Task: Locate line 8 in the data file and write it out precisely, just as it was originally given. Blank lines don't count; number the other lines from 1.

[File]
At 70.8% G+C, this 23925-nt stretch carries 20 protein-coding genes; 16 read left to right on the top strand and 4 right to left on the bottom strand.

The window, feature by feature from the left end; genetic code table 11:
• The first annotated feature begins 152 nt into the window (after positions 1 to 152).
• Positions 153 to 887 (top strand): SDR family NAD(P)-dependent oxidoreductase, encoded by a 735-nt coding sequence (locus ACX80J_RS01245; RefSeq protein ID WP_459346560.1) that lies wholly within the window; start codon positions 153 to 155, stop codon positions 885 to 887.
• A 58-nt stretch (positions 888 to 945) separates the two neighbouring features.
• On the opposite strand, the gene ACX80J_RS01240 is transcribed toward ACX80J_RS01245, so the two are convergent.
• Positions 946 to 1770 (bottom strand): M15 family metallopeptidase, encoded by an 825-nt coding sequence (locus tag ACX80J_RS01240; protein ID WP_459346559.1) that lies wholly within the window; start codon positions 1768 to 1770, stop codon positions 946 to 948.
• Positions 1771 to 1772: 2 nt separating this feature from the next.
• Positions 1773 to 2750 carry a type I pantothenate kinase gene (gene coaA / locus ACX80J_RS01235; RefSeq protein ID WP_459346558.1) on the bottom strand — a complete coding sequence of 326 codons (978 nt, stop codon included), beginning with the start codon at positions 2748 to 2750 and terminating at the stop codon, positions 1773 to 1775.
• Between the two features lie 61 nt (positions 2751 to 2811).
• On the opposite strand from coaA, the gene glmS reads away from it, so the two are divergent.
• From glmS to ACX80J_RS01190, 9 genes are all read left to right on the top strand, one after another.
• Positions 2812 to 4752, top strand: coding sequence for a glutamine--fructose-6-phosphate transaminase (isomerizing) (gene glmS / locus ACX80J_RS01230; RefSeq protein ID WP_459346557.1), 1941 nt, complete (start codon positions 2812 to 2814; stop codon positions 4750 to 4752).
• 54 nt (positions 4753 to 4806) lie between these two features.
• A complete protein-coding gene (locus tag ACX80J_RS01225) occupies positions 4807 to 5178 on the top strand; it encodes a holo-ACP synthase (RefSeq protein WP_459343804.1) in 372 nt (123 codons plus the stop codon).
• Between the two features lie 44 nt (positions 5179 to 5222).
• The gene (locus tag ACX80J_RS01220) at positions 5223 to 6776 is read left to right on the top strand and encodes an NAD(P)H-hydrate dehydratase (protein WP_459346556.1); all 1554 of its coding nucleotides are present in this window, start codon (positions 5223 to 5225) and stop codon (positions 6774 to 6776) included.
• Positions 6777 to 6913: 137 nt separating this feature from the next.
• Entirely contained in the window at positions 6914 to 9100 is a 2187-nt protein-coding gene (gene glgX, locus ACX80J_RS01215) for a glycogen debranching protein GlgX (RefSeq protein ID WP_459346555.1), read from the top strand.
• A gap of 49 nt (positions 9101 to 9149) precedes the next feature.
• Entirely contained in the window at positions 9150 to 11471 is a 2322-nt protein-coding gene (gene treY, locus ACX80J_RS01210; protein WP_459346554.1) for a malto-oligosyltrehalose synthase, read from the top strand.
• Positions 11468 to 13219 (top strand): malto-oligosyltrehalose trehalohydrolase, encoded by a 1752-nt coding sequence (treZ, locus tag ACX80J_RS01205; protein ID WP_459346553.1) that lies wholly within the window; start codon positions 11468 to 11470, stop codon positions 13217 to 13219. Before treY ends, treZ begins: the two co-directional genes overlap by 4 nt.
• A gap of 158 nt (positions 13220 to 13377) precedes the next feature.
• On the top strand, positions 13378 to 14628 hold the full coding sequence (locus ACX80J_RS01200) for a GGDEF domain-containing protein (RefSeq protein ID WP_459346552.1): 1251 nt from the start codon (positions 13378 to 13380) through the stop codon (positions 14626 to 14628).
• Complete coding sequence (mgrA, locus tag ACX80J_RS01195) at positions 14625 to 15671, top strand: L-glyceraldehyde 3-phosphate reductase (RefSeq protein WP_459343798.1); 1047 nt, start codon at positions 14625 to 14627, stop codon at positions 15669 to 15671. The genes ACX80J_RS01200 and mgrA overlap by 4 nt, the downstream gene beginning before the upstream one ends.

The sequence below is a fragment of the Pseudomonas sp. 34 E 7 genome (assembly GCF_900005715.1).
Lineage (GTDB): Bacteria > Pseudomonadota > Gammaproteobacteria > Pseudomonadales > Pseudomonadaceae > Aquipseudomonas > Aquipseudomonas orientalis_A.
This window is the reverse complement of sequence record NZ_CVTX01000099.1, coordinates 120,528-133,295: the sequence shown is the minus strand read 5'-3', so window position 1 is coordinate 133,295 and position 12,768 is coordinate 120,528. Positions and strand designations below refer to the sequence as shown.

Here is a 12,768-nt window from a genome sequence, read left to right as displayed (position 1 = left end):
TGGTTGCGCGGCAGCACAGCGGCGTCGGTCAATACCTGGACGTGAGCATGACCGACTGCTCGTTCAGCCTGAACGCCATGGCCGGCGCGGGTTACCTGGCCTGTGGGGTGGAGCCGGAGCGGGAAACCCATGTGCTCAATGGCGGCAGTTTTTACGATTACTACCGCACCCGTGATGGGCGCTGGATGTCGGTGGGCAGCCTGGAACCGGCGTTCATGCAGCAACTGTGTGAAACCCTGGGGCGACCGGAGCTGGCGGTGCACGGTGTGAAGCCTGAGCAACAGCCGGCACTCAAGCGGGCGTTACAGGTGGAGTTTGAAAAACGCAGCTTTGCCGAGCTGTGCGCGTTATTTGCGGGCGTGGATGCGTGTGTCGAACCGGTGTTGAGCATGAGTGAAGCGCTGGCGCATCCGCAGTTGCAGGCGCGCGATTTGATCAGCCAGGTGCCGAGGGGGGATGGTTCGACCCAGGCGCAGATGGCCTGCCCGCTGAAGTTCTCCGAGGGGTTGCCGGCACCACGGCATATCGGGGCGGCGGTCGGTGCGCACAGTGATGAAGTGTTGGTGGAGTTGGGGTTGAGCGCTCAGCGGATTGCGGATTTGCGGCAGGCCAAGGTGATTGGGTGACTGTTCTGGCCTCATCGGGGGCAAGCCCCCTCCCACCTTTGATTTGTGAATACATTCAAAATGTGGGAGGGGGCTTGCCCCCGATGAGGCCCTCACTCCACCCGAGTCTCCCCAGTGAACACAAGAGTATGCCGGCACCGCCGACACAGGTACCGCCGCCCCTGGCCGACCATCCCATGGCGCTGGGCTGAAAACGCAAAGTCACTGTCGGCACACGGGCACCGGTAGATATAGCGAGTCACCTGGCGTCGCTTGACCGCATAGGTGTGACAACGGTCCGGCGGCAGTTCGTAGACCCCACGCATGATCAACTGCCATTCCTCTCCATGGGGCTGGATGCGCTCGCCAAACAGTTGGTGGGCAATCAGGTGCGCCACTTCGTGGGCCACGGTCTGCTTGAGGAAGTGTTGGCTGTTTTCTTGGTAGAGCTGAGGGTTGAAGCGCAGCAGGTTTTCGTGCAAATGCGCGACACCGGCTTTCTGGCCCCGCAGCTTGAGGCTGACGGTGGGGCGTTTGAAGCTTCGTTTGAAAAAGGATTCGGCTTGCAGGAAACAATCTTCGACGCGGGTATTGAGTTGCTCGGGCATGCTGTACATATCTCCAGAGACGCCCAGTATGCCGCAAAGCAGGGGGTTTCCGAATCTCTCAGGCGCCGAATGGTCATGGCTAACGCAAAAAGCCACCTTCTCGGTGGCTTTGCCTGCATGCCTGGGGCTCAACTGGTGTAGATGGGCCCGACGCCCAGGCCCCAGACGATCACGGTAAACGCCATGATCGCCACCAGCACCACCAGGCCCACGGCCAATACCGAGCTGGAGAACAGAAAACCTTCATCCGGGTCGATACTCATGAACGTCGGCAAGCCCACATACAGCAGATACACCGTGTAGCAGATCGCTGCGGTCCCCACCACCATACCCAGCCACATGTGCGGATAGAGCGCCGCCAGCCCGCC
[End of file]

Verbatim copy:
• Positions 1771 to 1772: 2 nt separating this feature from the next.